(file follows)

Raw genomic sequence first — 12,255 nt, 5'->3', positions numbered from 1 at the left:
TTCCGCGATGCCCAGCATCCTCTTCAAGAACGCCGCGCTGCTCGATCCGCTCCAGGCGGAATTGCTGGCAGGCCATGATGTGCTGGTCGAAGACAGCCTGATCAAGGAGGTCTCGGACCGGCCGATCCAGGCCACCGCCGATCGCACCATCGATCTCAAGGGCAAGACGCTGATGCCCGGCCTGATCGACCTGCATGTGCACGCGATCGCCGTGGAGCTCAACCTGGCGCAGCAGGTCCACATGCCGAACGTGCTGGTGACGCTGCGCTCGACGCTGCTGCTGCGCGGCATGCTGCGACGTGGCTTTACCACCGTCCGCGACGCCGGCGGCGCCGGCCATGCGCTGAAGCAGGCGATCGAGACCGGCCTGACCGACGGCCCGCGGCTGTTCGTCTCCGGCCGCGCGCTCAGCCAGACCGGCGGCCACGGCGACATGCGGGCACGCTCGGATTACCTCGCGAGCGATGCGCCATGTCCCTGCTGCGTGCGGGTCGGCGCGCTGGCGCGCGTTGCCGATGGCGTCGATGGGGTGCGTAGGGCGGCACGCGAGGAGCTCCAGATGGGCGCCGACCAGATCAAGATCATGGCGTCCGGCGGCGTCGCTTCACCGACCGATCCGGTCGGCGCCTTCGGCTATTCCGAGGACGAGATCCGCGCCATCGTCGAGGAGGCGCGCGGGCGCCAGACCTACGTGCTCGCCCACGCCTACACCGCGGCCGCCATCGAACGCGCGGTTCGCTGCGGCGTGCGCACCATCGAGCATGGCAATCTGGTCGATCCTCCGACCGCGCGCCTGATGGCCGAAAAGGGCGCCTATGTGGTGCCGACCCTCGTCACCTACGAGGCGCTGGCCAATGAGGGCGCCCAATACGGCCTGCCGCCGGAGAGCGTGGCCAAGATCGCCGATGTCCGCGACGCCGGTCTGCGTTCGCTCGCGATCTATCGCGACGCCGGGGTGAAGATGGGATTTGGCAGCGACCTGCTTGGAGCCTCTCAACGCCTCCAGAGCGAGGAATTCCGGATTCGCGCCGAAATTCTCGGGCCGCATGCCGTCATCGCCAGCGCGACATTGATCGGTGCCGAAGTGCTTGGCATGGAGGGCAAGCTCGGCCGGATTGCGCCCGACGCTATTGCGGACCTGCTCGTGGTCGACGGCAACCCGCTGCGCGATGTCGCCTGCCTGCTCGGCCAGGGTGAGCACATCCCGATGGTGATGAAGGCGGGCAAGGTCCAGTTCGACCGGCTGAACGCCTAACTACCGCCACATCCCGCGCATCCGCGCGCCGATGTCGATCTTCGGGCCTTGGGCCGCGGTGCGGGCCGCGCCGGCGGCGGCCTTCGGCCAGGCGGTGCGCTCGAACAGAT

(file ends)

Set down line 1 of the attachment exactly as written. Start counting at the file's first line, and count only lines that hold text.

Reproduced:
Raw genomic sequence first — 12,255 nt, 5'->3', positions numbered from 1 at the left: